There’s an old adage that time is money, but this is America in the 21st century, so vague-ass statements like that don’t fly anymore. Everything needs to be super-specific now. You can’t just find out how many people are visiting your website, you need to know how long they spent there, what pictures they looked at and what their dog’s name is. No longer can we settle for simply equating time with money, we need to figure out exactly how much money every second of our time is worth so we can bill accordingly. The fact that I’m adding a superfluous sentence to this paragraph has probably slightly enraged someone reading it right now because it just took up a few seconds of their billable time.Read More
That’s right, I said it. Success, as most of us define it, is total BS. Think about it: it’s a completely relative, absolutely arbitrary measure we create in our own minds to judge ourselves against. And when you set that bar high, you end up spending a good part of your life, or even your entire life, knocking your self-worth down a peg when you’re not reaching your own subjective and lofty standards. It actually doesn’t make any sense and is directly related to the innate problems of perfectionism that seem productive but are actually self-destructive. And that’s why it’s bullshit.
Look, it’s great to be ambitious. I am. But it’s so easy in our culture of things and money and “being cool” to have your ambitions misplaced. You set a goal to be the best at something, when realistically you’ll never be the best. You want to revolutionize without realizing that many of the greatest innovations weren’t made by people who specifically sat down intending to innovate. You want to record a classic album only to realize that doesn’t actually solve any of the problems of the world. You want to make a lot of money, then find that financial success doesn’t fill the voids in your life.Read More
I was very fortunate to have grown up in relative comfort as a kid. While my family wasn’t exactly wealthy, there was never a question of whether there would be food on the table or bills would be paid. I was encouraged not to live wastefully and to be smart with my money, but it was never a situation where we were conserving energy for fear that we wouldn’t be able to cover the electric bill.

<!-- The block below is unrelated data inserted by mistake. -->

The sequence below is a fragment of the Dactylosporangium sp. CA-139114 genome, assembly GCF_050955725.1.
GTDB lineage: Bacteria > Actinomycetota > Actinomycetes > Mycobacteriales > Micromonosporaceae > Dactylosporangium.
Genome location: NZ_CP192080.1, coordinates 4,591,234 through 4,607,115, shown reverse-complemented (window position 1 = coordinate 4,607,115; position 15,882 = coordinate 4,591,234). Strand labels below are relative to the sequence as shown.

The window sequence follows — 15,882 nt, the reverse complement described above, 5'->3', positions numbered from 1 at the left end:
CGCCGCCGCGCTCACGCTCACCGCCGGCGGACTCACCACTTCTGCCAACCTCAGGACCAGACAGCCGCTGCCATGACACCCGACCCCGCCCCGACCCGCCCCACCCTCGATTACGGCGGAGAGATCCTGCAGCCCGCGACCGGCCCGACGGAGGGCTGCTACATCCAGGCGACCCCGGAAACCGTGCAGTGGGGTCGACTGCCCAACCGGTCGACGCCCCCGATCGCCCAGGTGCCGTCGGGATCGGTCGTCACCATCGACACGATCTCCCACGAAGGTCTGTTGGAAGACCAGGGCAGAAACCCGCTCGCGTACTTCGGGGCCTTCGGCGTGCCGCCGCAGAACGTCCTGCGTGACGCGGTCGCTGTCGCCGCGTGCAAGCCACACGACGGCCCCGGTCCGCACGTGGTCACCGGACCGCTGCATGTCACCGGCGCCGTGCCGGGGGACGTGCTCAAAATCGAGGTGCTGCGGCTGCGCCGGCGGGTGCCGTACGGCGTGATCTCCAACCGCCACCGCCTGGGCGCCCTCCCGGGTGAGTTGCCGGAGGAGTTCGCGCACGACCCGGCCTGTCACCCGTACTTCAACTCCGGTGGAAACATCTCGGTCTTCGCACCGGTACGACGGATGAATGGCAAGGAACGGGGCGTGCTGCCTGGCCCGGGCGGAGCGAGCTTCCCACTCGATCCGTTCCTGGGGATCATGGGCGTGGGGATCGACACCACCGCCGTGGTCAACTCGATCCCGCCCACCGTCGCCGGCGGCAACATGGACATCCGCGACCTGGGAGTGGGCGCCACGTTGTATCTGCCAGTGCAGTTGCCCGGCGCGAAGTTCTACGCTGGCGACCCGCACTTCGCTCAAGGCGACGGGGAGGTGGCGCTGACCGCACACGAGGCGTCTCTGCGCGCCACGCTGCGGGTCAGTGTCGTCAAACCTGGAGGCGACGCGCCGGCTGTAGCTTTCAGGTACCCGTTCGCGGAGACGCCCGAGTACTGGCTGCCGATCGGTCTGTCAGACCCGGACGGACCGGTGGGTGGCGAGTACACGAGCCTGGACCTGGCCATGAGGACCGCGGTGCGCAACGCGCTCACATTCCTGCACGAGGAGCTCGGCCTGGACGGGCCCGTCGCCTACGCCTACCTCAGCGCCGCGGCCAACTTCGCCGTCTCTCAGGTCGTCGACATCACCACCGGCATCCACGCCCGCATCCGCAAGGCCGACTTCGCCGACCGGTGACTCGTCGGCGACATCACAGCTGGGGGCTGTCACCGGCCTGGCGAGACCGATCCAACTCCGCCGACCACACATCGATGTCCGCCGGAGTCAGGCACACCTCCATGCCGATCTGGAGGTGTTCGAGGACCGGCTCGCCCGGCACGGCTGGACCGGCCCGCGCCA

Then I went to college.
Many of us get a pretty good dose of living the “poor college student” life, then graduate to join a workforce that pays a reasonable—if modest at first—salary and holds the promise of future growth and prosperity. But I didn’t do what most people do. I chose to pursue the artist’s life, one that all too often lives up to its “starving” cliche.Read More
Money is a pain in the ass. Even wealthy people are bothered by it constantly. I chose to pursue music in college, and among the many risks of being a musician is a huge financial one. I happily took on that risk because I never really cared all that much about money, but I did care quite a bit about making music, so it seemed like a no-brainer. But we all have to make ends meet, and the rite of passage to a creative life is to take on jobs that have little or nothing to do with your field of passion. Every day, my heart aches a little more when I’m not able to devote my time 100% to what I love to do. But no matter how little I care about money, I still need (and want) it, and it sure would be nice to have a lot of it. Because maybe money can’t buy happiness, but there is one thing it can buy: Freedom. Sweet, sugary freedom.
Sell Yourself, Sell Your Soul
The music-money relationship is a tricky one. To make money from music, you inevitably have to turn it into a business, and turn your band and your CD into the product you’re selling. Someone once told me, “make it fun, don’t make it work.” Well, the point of trying to make music my “work” is because it’s always fun. Otherwise I wouldn’t be doing it. Don’t we all want a fun job? That’s all I’m trying to get for myself. When I make it work, it’s the most fun work I’ve ever done. It makes me want to work.
And so we come to the ubiquitous phrase: selling out. It’s one of the most over-used terms in the music business, particularly by fans. The problem is that there is no actual definition of selling out, because it’s totally different from everyone’s perspective. For a lot of people, selling out has simply become a synonym for success. As soon as a band makes it big, they’ve sold out. As soon as they sign to a major label or appear on MTV, they’ve sold out. But accepting money for your work isn’t selling out, even if it’s a big fat sum of money. The artists who have become rich are well-off because they have a ton of fans who shell out cash to buy their music, a T-shirt, a concert ticket, etc.Read More